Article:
Charles Warner Co. v. Independent Pier Co.,
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278 U.S. 85 (1928)
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U.S. Supreme Court
Charles Warner Co. v. Independent Pier Co., 278 U.S. 85 (1928)
Charles Warner Company v. Independent Pier Company
Nos. 22 and 23
Argued October 10, 1928
Decided November 19, 1928
278 U.S. 85
1. A steamship desiring to pass a flotilla of scows towed by a tug which she had followed on the flood tide up the Delaware River and thence into the still water of the Schuylkill, repeated a passing signal after making the turn, and upon receiving an assent from the tug, proceeded up the mid-channel of the Schuylkill, and collided with the scows, which had been swung across it laterally from the tug by the momentum imparted by the tide in the Delaware. Held, that the tug, by assenting to the passing, did not assume responsibility for the maneuver, and that the fault lay entirely with the steamship, as she should have anticipated the effect of the tide, and kept out of the way. P. 278 U. S. 89.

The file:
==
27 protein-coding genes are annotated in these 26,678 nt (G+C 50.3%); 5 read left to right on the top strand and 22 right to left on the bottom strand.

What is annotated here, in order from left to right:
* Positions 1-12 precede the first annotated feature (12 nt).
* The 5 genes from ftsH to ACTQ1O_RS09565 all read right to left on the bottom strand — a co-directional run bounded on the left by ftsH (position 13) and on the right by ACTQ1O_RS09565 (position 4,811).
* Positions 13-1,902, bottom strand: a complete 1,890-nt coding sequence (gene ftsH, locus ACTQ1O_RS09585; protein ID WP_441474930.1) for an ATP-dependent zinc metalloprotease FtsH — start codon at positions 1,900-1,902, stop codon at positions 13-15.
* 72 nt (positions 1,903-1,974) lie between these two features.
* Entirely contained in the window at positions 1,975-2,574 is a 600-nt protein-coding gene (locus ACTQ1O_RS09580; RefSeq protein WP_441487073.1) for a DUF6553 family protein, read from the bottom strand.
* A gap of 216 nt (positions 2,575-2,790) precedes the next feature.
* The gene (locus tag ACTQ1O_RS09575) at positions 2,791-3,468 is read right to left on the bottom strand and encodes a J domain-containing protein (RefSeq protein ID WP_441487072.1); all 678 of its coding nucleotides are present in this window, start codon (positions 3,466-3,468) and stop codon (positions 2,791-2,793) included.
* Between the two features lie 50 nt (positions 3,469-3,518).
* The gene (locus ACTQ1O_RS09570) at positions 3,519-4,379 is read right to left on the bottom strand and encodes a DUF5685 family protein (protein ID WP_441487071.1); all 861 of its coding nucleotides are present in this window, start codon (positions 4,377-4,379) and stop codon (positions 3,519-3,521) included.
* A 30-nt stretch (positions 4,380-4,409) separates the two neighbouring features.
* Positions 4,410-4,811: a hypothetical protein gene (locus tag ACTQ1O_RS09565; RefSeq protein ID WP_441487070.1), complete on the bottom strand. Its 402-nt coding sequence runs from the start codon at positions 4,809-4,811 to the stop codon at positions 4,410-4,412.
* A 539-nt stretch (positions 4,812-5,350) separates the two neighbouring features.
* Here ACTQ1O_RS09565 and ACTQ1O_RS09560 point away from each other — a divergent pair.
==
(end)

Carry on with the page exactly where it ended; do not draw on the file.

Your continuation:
2. Objections to a decree made by respondents who did not themselves apply for certiorari are not to be considered. P. 278 U. S. 91.
20 F.2d 111 reversed; district court affirmed.
Certiorari, 275 U.S. 521, to a decree of the circuit court of appeals which modified the decree of the district court in a collision case. The petitioner, Charles Warner Company, owner or charterer of the tug Taurus and several scows, libeled, in rem, the steamship Gulftrade, one of the two respondents herein (Gulf Refining Company, claimant) and two tugs, the Triton and the Churchman. It also sought damages from the two tug owners in personam. The district court gave judgment against the Gulftrade and the Independent Pier Company, the other respondent herein, owner of the Triton, and dismissed the libel as to the Churchman and its owner. The circuit court of appeals decreed that the damages
should be divided between the petitioner and the respondents. The latter did not apply for certiorari.